Hey, what's the big deal, it was just a deadline to file a notice of appeal?
Let's see, first you lose the case.
Then you get hit with an order granting defendant $550k in attorney's fees plus another $80k in costs.
Then you blow the deadline to file the appeal.
Then you explain to Judge Moreno that you were really really busy, also on vacation, and your secretary miscalendared the appeal deadline anyways:
Attorney Matthew S. Gibbs set up his ECF account with the United States District Court for the Southern District of Florida with a copy of all filings to be forwarded to his paralegal, Susan Cavallone, for calendaring purposes.1 (See Declaration of Matthew S. Gibbs) Mr. Gibbs was out of the office between November 19 and 30, 2009 for two out of town court proceedings and a family vacation in Florida. (See Declaration of Matthew S. Gibbs) Due to an error by Ms. Cavallone, the deadline for filing the Notice of Appeal was miscalendared. (See Declaration of Susan Cavallone)At this point Matthew is probably employing a few of the expletives recently laid out by Judge Marcus.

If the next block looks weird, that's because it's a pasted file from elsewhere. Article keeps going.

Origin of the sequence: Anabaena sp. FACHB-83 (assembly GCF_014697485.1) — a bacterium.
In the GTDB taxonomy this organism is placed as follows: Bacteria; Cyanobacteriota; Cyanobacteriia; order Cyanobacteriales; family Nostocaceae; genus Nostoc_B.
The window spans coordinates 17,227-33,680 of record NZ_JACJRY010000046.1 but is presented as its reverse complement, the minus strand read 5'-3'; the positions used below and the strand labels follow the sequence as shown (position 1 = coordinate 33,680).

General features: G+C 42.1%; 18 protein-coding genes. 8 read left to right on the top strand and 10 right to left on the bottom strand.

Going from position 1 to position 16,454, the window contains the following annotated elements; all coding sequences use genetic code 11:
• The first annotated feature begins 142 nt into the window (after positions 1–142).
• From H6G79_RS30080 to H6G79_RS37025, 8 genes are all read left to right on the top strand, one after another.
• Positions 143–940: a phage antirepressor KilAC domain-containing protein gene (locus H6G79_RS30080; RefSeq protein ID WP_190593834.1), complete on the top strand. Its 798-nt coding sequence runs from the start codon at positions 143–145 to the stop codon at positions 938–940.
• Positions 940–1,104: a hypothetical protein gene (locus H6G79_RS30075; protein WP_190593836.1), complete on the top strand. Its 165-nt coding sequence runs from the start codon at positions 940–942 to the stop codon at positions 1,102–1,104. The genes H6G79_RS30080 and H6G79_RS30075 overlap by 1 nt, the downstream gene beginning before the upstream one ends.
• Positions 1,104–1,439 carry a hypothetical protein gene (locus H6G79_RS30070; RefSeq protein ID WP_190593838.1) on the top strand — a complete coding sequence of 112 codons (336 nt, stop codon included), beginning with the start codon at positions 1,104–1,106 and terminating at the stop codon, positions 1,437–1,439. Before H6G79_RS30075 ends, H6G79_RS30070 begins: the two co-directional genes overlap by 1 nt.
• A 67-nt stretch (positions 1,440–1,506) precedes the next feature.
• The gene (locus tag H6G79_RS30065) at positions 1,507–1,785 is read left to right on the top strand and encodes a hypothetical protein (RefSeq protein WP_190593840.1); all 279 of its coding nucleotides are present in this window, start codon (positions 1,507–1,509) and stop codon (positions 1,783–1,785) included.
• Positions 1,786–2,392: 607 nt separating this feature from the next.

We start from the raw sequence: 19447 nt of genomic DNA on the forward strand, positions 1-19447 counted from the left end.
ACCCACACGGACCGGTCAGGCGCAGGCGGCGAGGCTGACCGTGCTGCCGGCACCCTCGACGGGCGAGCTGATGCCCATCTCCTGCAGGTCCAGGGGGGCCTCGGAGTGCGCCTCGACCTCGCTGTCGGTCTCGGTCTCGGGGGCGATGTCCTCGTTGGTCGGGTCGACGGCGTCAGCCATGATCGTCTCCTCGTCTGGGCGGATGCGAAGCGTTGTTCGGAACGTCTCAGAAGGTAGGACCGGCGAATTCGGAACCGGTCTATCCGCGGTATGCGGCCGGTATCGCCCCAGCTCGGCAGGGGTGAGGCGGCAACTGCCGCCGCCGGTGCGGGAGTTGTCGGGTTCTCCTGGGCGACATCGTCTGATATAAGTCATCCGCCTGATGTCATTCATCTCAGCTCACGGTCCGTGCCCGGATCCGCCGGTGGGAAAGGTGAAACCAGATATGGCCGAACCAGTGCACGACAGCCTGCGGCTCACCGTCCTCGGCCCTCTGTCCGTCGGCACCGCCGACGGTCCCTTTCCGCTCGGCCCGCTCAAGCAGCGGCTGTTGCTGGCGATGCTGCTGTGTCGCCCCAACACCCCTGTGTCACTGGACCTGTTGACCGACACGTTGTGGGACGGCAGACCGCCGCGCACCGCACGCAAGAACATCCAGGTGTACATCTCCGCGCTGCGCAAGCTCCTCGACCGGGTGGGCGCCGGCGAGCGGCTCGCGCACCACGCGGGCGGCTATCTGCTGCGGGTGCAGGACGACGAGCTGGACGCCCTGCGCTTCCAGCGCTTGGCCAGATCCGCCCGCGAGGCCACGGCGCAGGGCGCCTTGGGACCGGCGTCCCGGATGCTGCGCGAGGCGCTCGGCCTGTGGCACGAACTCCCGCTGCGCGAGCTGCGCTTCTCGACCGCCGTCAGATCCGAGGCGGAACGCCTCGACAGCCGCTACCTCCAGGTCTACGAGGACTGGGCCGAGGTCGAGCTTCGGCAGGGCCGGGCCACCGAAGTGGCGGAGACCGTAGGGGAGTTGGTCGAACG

Mr. Gibbs realized the Notice had not been filed the afternoon of December 23 and immediately contacted opposing counsel regarding the missed deadline. Based on the Final Judgment issued on November 19, 2009, ECF Administrative Rule 3K(2), and FRAP 26(b)(2), the Notice of Appeal was due to be filed on or about December 21, 2009.
What do you think -- will Judge Moreno find this to be "excusable neglect"?
Don't let the door hit you....
Plaintiff's explanation that he was out of town for court proceedings and on a family vacation (Pl. Mot. 3) is not "excusable neglect."I've never understood why lawyers wait until the final permissible day to take an action they know they will take a month or more earlier, yet it is almost always routinely done with no real consideration of whether waiting makes any sense or not.
Lastly, Plaintiff's cumulative effect of missing deadlines exhibits an absence of good faith. Plaintiff's practice of routinely missing deadlines throughout the litigation betrays Plaintiff's consistent disregard for these proceedings. Indeed, Plaintiff's habitual pattern and practice of missing deadlines throughout the three year long litigation is evidence of a lack of good faith.
Well, Matthew, at least now you have another order to appeal.
(Best to double check the calculation just to be safe.)